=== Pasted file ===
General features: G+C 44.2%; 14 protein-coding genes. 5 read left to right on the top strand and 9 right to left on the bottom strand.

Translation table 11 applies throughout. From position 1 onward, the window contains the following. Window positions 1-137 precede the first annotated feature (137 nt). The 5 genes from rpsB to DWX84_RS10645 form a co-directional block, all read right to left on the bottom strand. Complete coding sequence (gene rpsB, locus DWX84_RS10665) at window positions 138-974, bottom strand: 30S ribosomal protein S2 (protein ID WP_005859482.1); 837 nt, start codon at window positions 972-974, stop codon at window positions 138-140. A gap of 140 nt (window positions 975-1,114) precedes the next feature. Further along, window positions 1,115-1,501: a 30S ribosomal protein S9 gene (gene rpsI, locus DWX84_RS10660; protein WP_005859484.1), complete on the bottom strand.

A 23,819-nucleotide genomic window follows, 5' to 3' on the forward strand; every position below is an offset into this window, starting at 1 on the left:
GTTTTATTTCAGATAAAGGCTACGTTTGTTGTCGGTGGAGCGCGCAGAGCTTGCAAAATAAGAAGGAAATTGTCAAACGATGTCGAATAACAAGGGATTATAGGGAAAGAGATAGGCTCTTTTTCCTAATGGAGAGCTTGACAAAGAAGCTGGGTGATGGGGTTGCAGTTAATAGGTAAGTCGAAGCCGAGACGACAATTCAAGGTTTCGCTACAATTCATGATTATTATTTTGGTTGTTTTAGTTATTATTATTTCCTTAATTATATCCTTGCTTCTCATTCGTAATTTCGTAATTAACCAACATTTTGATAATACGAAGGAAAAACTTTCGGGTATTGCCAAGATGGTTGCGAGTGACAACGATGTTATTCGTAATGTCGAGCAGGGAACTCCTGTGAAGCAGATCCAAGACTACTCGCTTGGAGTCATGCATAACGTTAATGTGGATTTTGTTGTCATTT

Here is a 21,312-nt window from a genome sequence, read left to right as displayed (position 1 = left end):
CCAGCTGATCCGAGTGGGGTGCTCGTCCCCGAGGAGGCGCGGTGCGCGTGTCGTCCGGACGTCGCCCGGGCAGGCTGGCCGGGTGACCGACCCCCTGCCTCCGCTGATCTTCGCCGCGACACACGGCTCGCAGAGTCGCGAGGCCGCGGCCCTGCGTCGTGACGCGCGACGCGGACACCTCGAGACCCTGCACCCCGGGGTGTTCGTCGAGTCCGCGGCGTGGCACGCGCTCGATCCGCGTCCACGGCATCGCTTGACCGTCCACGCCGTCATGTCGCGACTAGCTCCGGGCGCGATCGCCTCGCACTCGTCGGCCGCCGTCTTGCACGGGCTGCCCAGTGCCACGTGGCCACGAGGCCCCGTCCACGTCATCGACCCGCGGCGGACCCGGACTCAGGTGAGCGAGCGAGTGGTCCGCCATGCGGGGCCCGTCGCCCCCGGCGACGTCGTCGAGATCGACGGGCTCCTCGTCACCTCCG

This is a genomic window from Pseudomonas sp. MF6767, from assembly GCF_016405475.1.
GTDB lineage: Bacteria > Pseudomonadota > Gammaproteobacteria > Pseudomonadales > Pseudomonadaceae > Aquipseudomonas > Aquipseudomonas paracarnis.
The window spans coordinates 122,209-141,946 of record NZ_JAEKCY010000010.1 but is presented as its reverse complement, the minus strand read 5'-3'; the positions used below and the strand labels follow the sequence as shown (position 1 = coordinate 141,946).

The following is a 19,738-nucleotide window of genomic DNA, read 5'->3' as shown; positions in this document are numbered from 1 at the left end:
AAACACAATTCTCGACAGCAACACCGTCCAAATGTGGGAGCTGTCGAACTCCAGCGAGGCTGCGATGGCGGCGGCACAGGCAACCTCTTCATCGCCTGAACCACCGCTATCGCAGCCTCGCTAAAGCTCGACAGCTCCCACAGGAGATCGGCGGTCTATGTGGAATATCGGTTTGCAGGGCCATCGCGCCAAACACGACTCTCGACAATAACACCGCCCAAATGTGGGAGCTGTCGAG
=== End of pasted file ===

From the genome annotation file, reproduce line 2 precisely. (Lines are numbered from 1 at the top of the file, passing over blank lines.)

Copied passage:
Translation table 11 applies throughout. From position 1 onward, the window contains the following. Window positions 1-137 precede the first annotated feature (137 nt). The 5 genes from rpsB to DWX84_RS10645 form a co-directional block, all read right to left on the bottom strand. Complete coding sequence (gene rpsB, locus DWX84_RS10665) at window positions 138-974, bottom strand: 30S ribosomal protein S2 (protein ID WP_005859482.1); 837 nt, start codon at window positions 972-974, stop codon at window positions 138-140. A gap of 140 nt (window positions 975-1,114) precedes the next feature. Further along, window positions 1,115-1,501: a 30S ribosomal protein S9 gene (gene rpsI, locus DWX84_RS10660; protein WP_005859484.1), complete on the bottom strand.